Peru’s Elections

Peru’s Elections

Peru’s upcoming presidential election could be an important litmus test in a region leaning leftward.

March 10, 2006 4:50 pm (EST)

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The first round of Peru’s presidential election (, which is held every five years, is scheduled for April 9. Until recently, the conservative candidate, Lourdes Flores Nano, was expected to win handily. But in a matter of months, Ollanta Humala, a former soldier and staunch populist supported by Venezuela’s iconic president Hugo Chavez, has seen a meteoric rise in popularity, and polls now show him leading Flores Nano. Three former Peruvian presidents have also entered the fray, though each is considered a long shot. Analysts are eyeing Peru’s election carefully—it could be a tipping point in Latin American politics, which have already seen a shift to the left.

What issues are at stake in the upcoming Peruvian elections?

In early 2006, specific policy questions in Peru’s election were largely overshadowed by its charismatic candidates. "Personalities are playing such a big role," said Peter Hakim, president of the Inter-American dialogue. But as support for the nationalist candidate, Ollanta Humala, has surged in the immediate run-up to the election, policy has come to the foreground.

Most pressing is the question of foreign investment. Humala has threatened to limit investment (Heritage) in Peru’s mining, oil, and natural gas businesses, while Flores Nano has defined herself as a "free market" candidate, and has pledged to respect contracts. Treatment of Peru’s cocaleros, or coca growers, is another major policy question. Humala has signified that he may be inclined to follow the lead of Bolivia’s Evo Morales and legalize the production of coca crops. Bolivia and Peru are major exporters of cocaine, which is produced from the coca plant, and the legalization of coca growth in those countries is a concern to U.S. counter-narcotic agencies.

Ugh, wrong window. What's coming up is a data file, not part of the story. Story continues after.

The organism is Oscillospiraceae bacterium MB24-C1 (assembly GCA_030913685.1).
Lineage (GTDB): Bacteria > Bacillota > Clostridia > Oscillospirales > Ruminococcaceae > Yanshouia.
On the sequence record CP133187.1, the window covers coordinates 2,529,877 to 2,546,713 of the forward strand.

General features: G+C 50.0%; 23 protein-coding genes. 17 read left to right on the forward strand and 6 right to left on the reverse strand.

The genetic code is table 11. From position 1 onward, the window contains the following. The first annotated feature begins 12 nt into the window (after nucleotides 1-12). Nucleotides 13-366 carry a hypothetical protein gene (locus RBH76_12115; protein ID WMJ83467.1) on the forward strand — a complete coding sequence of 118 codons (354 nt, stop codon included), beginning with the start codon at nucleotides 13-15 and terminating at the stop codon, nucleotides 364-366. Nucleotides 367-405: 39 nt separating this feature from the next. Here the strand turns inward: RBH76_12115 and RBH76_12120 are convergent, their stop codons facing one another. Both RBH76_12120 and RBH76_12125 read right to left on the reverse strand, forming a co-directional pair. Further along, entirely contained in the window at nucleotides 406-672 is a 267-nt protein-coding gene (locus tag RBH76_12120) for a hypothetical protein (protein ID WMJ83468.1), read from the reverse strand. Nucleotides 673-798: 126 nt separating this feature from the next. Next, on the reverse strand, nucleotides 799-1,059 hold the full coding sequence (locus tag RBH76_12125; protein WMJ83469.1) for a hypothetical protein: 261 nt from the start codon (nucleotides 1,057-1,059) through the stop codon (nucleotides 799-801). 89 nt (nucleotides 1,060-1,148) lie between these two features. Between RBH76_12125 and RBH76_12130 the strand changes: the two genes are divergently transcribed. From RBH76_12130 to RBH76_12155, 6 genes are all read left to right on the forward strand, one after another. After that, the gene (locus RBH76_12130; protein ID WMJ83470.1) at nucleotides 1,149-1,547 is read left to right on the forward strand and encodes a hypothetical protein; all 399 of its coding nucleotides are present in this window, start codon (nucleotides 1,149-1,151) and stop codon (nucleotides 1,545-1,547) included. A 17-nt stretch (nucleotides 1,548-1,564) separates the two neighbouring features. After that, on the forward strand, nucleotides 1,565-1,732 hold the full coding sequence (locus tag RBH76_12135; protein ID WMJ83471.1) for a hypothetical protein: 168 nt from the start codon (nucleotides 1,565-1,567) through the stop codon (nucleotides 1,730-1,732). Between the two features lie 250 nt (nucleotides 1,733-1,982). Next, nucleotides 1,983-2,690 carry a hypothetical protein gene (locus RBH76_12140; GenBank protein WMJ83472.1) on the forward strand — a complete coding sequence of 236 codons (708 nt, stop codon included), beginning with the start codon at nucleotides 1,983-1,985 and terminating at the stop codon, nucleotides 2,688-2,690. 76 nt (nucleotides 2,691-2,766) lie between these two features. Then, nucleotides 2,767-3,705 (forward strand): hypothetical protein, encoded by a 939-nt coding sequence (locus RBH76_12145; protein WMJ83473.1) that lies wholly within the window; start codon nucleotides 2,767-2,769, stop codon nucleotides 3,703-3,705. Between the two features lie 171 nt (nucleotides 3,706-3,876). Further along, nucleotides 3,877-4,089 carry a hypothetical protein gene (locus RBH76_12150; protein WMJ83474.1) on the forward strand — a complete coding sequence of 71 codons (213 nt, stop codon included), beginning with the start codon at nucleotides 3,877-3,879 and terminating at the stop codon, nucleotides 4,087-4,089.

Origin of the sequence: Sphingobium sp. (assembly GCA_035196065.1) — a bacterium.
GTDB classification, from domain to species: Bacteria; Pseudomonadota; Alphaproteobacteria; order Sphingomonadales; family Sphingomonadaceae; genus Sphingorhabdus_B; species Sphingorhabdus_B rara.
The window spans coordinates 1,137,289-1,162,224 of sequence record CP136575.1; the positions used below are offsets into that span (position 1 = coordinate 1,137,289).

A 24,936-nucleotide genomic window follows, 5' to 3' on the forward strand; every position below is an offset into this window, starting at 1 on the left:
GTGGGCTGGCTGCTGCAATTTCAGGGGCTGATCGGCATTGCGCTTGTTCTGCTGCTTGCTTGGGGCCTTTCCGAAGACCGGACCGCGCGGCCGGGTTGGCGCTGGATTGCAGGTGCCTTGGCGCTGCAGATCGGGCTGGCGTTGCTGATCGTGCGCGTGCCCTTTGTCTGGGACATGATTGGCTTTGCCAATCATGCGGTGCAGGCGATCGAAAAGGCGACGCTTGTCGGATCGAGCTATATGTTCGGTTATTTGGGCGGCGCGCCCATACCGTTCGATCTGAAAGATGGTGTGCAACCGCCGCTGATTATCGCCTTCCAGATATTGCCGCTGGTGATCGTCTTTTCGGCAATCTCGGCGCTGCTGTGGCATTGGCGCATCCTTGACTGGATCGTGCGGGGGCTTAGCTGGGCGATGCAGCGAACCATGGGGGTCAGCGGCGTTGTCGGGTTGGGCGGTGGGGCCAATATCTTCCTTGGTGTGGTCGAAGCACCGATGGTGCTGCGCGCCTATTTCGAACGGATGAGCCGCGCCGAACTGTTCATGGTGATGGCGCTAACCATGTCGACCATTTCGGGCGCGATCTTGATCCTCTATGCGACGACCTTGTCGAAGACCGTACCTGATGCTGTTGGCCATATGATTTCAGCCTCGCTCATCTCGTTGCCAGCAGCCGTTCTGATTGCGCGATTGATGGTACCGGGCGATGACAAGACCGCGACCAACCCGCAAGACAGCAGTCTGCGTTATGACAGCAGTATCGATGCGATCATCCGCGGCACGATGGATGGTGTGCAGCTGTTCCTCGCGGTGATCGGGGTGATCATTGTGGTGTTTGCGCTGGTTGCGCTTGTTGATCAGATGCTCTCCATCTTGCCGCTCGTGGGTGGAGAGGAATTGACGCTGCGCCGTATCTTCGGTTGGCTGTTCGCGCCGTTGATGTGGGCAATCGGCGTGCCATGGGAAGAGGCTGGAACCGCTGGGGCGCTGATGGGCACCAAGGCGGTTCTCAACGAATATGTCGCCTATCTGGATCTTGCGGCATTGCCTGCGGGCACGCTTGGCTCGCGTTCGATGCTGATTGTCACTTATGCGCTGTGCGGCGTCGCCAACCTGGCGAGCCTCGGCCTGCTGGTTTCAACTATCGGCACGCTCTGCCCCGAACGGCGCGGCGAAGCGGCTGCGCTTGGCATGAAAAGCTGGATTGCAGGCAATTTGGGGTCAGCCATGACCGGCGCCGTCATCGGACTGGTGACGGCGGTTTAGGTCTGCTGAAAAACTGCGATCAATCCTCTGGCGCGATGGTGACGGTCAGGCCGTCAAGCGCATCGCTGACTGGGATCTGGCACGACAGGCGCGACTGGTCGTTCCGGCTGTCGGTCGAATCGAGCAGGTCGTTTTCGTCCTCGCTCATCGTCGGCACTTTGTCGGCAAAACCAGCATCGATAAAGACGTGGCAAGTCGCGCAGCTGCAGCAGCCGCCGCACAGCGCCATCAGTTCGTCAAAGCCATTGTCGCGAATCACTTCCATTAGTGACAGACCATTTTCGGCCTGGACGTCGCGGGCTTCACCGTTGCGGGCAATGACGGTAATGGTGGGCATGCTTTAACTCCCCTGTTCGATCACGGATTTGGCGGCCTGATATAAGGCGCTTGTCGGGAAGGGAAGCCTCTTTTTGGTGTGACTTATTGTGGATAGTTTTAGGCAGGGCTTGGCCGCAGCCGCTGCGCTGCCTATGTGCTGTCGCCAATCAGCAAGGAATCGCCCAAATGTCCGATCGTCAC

A third question is how Peru’s federal government will allocate its rapidly growing revenues. A surge in demand for Peru’s commodities, which include gold, minerals, and foodstuffs, has been spurred by China’s steadily expanding influence in Latin America. China’s imports from the Andean region have increased more than six-fold since 2000. But experts say the Peruvian federal government has yet to implement effective means of distributing new funds. Despite increased national wealth, living conditions for most Peruvians remain unimproved.

The inability of Peru’s current president, Alejandro Toledo, to address these problems has earned him an approval rating of under ten percent—the lowest of any president in Latin America. Toledo addressed the task of reducing poverty in a 2003 speech at CFR, but experts say he hasn’t been able to make significant progress on this issue during his final years in office.

Who are the main candidates?